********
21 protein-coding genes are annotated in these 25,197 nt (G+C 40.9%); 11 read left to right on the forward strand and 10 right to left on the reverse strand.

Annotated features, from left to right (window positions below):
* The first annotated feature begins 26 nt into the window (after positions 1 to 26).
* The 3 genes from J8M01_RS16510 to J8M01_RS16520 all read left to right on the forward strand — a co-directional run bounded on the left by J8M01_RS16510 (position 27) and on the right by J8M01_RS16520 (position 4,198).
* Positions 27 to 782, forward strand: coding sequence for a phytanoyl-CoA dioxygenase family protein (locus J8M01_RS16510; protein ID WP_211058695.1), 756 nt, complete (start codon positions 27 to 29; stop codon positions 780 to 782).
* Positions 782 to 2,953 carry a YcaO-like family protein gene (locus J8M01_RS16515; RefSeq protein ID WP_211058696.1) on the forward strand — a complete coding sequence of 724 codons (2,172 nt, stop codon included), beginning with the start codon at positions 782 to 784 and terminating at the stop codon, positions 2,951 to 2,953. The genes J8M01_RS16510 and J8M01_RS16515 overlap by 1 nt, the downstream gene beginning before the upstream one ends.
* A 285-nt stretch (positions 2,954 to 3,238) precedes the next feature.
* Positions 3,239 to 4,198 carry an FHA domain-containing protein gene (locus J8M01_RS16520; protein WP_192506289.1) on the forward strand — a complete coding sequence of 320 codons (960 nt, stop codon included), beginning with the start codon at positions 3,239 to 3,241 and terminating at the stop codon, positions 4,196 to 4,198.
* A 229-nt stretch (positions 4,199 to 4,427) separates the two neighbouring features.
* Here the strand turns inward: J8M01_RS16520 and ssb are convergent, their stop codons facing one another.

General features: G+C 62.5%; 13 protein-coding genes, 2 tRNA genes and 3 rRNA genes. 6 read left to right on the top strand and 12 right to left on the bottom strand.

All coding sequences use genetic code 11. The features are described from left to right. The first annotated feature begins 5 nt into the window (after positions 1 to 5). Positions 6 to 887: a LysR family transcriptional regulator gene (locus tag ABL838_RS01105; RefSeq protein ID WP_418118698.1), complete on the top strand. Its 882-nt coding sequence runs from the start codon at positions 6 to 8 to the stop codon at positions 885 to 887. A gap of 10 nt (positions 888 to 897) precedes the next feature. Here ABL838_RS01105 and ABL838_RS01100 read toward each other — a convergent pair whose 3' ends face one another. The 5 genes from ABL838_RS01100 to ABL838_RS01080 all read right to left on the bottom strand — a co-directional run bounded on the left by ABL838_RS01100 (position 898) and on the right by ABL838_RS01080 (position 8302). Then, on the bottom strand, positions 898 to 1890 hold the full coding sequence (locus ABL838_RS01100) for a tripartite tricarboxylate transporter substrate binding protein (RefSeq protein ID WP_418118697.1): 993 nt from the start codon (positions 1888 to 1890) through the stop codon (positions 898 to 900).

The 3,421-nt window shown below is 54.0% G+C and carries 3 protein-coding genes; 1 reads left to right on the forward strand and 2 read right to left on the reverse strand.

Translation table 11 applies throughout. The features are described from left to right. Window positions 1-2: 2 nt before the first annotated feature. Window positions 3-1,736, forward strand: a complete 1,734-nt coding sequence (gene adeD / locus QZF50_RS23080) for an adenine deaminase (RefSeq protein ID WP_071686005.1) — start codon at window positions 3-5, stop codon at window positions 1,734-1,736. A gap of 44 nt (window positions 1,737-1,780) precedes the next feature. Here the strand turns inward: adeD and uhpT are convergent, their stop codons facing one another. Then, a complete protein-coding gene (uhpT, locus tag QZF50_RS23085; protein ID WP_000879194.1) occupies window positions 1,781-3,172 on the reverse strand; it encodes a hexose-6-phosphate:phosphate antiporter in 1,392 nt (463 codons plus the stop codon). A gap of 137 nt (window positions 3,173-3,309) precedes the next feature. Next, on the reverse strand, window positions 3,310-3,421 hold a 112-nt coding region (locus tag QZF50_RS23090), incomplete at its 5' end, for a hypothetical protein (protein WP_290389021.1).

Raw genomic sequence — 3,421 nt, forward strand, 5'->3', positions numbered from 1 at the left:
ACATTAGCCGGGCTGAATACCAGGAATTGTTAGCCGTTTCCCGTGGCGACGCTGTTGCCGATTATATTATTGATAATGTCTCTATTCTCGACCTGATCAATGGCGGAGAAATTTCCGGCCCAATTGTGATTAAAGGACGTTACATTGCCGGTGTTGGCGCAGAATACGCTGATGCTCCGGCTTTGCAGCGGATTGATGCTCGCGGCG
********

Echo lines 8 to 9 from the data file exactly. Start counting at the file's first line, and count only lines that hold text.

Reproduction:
* Positions 3,239 to 4,198 carry an FHA domain-containing protein gene (locus J8M01_RS16520; protein WP_192506289.1) on the forward strand — a complete coding sequence of 320 codons (960 nt, stop codon included), beginning with the start codon at positions 3,239 to 3,241 and terminating at the stop codon, positions 4,196 to 4,198.
* A 229-nt stretch (positions 4,199 to 4,427) separates the two neighbouring features.